OFFER in COMPROMISE
- Doubt as to Liability Offer in Compromise - A doubt exists that the IRS assessed tax debt is correct. In all honesty, this is a long shot and not a practical way to go.
- Doubt as to Collectibility Offer in Compromise - Doubt exists that a financially struggling taxpayer could ever repay the full amount of the back tax owed. Many factors go into a successful IRS Offer in Compromise settlement. A taxpayer's minimum offer amount must be equal (or greater) than the reasonable collection potential (RCP) of the taxpayer. A taxpayer's reasonable collection potential, or RCP, is a complicated formula that takes into account a struggling taxpayer's realizable value in real and personal assets as well as future income potential. There are other factors involved as well. (Unless a taxpayer files for an Offer in Compromise that has "special circumstances," the settlement offer must equal or be greater than the IRS' reasonable collection potential (RCP). The IRS will place a "realizable value" on a taxpayer's assets. An assets "realizable value" is based on a quick sale (auction) minus what a taxpayer owes to the a secured creditor.)
- Effective Tax Administration Offer in Compromise - If there is no doubt that a taxpayer owes the back tax debt and there is no doubt that the taxpayer could pay their back tax debt in full, but special circumstances exist that make collection of the entire back tax debt would create an economic hardship or where public policy or equity considerations will provide sufficient reason to compromise. The burden of proof is on the taxpayer to show the IRS that their Offer in Compromise is qualified and eligible for public policy and equity considerations. The taxpayer must prove the IRS that their circumstances are compelling enough to warrant acceptance of the Offer settlement compared to other taxpayers in similar circumstances.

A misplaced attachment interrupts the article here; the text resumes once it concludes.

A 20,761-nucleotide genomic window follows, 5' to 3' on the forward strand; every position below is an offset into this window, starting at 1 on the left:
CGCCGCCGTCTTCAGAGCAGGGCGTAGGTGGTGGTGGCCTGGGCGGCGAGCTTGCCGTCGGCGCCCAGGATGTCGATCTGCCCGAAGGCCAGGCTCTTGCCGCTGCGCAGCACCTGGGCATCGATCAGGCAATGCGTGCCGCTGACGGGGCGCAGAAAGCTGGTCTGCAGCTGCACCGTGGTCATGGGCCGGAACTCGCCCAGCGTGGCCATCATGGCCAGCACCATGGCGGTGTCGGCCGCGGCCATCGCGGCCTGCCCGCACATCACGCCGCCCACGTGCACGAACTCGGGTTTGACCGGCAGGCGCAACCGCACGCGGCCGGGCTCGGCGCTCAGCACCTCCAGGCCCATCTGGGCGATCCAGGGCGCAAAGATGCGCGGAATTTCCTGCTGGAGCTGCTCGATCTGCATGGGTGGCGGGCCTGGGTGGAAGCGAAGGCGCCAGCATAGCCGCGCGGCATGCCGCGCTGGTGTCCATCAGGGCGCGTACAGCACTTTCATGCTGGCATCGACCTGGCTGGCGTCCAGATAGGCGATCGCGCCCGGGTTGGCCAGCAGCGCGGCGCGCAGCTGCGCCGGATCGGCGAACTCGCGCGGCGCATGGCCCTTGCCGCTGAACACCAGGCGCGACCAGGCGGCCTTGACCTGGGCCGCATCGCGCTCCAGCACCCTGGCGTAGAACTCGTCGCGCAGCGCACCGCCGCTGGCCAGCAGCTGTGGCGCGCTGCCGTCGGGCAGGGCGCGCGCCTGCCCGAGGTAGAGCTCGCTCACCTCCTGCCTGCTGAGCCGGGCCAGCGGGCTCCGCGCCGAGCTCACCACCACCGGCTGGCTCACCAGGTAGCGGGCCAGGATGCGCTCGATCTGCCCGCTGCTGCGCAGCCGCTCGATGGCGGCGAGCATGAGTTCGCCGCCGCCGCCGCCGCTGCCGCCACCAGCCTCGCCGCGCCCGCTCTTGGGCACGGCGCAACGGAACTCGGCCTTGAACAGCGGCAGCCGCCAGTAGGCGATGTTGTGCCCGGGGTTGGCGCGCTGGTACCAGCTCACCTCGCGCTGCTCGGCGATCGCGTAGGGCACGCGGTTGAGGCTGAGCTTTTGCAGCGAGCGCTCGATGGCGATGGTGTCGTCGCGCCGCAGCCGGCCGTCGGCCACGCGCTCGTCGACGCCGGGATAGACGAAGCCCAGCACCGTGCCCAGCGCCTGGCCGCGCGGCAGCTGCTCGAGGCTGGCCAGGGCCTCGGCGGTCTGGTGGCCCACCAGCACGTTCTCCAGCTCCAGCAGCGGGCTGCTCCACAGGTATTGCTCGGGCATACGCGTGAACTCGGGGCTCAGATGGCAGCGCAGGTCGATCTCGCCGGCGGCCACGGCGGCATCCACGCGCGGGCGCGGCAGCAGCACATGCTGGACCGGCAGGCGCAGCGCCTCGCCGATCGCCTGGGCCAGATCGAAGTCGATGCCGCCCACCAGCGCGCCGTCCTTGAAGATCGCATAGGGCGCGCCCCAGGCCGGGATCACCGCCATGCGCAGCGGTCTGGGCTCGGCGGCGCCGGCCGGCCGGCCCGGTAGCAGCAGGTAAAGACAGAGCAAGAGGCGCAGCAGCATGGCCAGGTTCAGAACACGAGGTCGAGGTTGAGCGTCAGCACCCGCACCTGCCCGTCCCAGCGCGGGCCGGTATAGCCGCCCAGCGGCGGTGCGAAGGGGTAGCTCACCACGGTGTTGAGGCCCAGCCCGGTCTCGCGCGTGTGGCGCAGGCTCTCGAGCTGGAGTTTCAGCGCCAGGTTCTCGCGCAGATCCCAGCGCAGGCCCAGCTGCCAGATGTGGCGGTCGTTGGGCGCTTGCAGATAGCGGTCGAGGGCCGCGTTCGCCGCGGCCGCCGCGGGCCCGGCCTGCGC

Last year, the IRS commissioner eased up on the requirements for a successful Offer in Compromise. A taxpayer can now earn up to $100,000 in early income and be eligible. There are many other changes that benefit taxpayers but the amount one can earn is dramatic. This new Offer in Compromise program is called a Streamlined Offer in Compromise. We have additional information on our previous Blogs that go into greater detail regarding the new regulations.
We are guided by our Christian Values. You can be sure that we will provide you with an honest evaluation and then the decision is yours as to what you want to do. Flat Fee Tax Service, Inc. does not employ salespeople and no one will ever pressure you to come aboard and become our client.
Negotiating an Offer in Compromise is complicated and involved. The IRS uses what is referred to as National Standards as well other criteria and will try and not take into account particular facts and circumstances as required by law. We are not saying that a taxpayer cannot achieve a successful Offer in Compromise on their own, but the chances are close to "slim and none."
- A initial $190.00 Retainer will start the work necessary to resolve your IRS problem.
- Monthly Fee Payments of $190.00 per month for 9 Months.
- A Total Fee of $1900.00